Background: Shift work has been associated with adverse health effects by disturbing circadian rhythms. However,its potential long-term health effects and the persistent effects after leaving shifts have not been well established.
Methods and results: We studied 26,463 workers from Tongji-Dongfeng Cohort in China. All the participants are retired employees of Dongfeng Motor Company. Information on demographics, occupational history and medical history were gathered through questionnaires. After adjusting potential confounders in the logistic regression models, shift work was associated with poor sleeping quality, diabetes and hypertension independently. We observed significant effects of shift work on poor sleeping quality, diabetes and hypertension; the ORs (95%CI) are 1.18 (1.09-1.27), 1.10 (1.03-1.17) and 1.05 (1.01-1.09) respectively. In the further analysis, we found elevated ORs (95%CI) for participants with poor sleeping quality, the ORs (95%CI) are 1.34 (1.08-1.60), 1.13 (1.05-1.21), 1.05 (1.03-1.07) and 1.05 (1.01-1.09) for 1-4, 5-9, 10-19, ≥20 years of shift work respectively. However, with the extension of leaving shift work duration, the effects of shift work on sleep quality gradually reduced.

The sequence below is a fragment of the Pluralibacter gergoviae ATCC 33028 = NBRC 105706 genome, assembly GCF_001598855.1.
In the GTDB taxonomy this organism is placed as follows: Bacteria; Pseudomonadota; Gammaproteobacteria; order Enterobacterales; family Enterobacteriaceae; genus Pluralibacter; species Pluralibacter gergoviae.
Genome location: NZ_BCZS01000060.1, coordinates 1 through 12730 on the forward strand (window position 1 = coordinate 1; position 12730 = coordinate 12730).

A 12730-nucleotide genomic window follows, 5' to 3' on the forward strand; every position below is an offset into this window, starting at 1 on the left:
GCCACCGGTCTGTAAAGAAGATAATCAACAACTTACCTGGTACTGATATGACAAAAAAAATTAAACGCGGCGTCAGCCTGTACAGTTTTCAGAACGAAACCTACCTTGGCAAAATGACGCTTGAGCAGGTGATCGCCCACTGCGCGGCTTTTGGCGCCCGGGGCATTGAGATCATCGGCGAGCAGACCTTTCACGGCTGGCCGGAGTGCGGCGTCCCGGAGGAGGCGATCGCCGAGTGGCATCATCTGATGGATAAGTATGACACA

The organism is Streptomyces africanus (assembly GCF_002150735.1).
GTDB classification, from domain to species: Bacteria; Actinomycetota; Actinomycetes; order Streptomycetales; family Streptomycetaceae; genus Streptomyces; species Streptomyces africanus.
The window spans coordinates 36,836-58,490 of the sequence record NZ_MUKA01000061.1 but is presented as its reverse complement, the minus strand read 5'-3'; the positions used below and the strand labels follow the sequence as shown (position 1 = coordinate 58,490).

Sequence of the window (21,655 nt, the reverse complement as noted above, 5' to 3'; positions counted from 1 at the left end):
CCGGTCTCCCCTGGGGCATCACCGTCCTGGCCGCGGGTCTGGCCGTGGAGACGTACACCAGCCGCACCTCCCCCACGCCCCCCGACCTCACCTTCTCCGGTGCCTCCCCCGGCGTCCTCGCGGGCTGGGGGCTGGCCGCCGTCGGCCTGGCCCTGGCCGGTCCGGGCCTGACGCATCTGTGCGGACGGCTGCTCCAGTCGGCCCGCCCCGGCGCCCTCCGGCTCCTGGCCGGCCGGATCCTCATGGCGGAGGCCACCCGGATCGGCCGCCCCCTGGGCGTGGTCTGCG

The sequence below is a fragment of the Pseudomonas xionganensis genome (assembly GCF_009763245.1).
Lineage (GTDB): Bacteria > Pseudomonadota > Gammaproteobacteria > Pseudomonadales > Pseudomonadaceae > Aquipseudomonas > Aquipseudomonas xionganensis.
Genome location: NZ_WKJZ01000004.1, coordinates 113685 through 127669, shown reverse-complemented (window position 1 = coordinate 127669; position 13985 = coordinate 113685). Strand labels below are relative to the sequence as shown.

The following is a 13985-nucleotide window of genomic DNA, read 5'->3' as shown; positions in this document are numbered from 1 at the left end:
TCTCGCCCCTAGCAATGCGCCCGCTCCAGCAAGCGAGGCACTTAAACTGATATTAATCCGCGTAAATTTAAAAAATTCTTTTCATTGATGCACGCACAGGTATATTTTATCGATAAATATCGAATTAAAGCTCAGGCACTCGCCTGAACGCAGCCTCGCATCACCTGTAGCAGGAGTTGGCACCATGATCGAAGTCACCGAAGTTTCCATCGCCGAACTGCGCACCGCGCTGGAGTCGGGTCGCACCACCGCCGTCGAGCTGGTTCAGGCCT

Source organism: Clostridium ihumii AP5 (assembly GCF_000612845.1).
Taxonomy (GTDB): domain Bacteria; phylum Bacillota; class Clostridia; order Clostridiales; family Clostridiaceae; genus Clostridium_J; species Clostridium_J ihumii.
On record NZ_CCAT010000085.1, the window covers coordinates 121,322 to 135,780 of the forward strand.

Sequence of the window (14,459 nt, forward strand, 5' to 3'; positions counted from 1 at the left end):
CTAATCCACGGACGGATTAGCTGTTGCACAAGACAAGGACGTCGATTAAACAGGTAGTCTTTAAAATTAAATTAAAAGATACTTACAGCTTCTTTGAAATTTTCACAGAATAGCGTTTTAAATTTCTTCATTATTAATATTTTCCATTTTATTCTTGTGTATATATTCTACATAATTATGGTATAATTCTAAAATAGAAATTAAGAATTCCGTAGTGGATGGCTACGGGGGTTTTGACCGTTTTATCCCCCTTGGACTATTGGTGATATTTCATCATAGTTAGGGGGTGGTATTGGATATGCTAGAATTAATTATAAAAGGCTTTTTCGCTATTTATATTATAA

Conclusions: Shift work may be an independent risk factor for sleeping quality, diabetes and hypertension even in retired workers. Applicable intervention strategies are needed for prevention of sleep loss, diabetes, and hypertension for shift workers.